Hollowed out sphere exerting gravitational force

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  • #1
jolly_math
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Homework Statement:
A spherical hollow is made in a lead sphere of radius R, such that its surface touches the outside surface of the lead sphere and passes through its centre. The mass of the sphere before hollowing was M. With what force, according to the law of universal gravitation, will the hollowed lead sphere attract a small sphere of mass m, which lies at a distance d from the centre of the lead sphere on the straight line connecting the centres of the spheres and of the hollow?
(diagram below)
Relevant Equations:
F = G*m1m2/r
1666650052639.png

I solved that the hollowed out mass is M/8, which is correct. I don't understand why it is incorrect to substitute the remaining mass (7M/8) back into the F = G*m1m2/r to produce the force. Why is the solution the force of the whole lead sphere minus the force of the “hole” lead sphere, which is
1666650187678.png
? What effect does this "hole" have?

Thank you.
 

Answers and Replies

  • #2
kuruman
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This idea is superposition. The force at mass ##m## due to a full sphere is greater than that due to the hollowed sphere because there is more mass. To get the force due to the hollowed sphere, you need to subtract the force due to the smaller sphere that you took out in order to create the cavity.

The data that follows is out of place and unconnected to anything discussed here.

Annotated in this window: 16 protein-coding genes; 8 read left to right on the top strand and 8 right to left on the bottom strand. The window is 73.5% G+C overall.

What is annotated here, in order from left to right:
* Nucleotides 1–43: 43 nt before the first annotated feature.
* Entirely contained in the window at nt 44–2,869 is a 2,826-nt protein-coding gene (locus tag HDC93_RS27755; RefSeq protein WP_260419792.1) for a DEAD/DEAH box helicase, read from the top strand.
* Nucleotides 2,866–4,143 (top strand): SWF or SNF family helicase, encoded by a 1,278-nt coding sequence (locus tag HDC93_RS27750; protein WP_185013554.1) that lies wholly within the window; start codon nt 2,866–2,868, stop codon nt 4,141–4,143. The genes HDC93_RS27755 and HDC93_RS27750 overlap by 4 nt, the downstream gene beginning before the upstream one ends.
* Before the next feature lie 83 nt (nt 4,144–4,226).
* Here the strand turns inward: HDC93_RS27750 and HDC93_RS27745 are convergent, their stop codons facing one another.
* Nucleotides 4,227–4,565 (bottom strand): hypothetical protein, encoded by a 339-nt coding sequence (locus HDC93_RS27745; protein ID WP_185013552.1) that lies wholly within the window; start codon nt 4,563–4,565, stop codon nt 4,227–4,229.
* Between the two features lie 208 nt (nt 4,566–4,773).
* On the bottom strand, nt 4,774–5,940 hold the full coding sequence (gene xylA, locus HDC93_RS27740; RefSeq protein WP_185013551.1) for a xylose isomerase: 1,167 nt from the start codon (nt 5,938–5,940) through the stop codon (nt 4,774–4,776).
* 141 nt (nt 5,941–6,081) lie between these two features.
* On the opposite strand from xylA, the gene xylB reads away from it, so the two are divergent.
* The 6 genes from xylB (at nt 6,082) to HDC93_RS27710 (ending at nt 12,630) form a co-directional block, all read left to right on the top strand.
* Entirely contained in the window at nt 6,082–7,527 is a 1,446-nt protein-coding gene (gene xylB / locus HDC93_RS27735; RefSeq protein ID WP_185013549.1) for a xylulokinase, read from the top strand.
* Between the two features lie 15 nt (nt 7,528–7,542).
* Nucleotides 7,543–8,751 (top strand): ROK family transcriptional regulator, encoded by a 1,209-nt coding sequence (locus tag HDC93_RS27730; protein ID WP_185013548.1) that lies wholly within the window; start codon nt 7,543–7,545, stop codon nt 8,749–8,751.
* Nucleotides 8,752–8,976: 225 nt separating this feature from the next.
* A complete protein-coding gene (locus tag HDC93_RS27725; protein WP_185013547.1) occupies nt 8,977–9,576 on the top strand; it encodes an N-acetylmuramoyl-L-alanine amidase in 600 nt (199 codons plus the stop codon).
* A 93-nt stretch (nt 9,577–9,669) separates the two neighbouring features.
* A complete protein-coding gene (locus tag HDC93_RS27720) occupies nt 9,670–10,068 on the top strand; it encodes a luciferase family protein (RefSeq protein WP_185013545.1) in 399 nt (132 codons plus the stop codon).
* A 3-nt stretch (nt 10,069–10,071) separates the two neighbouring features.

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  • #3
jolly_math
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This idea is superposition. The force at mass ##m## due to a full sphere is greater than that due to the hollowed sphere because there is more mass. To get the force due to the hollowed sphere, you need to subtract the force due to the smaller sphere that you took out in order to create the cavity.
Is the force needed to create the cavity a gravitational force?
 
  • #4
BvU
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No, pure elbow grease ... :smile:

I don't understand why it is incorrect to substitute the remaining mass (7M/8) back into the F =
Because the remaining mass doesn't have its center of mass at the same position !

##\ ##
 
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  • #5
jbriggs444
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Because the remaining mass doesn't have its center of mass at the same position !
Also, somewhat more subtly, because the remaining mass is no longer spherically symmetric. So Newton's shell theorem no longer applies, so the gravitational effect of the remaining mass is no longer guaranteed to be identical to that of an equal point mass positioned at a particular mass center.

Pithy version: Center of mass and center of gravity are not always synonymous.
 
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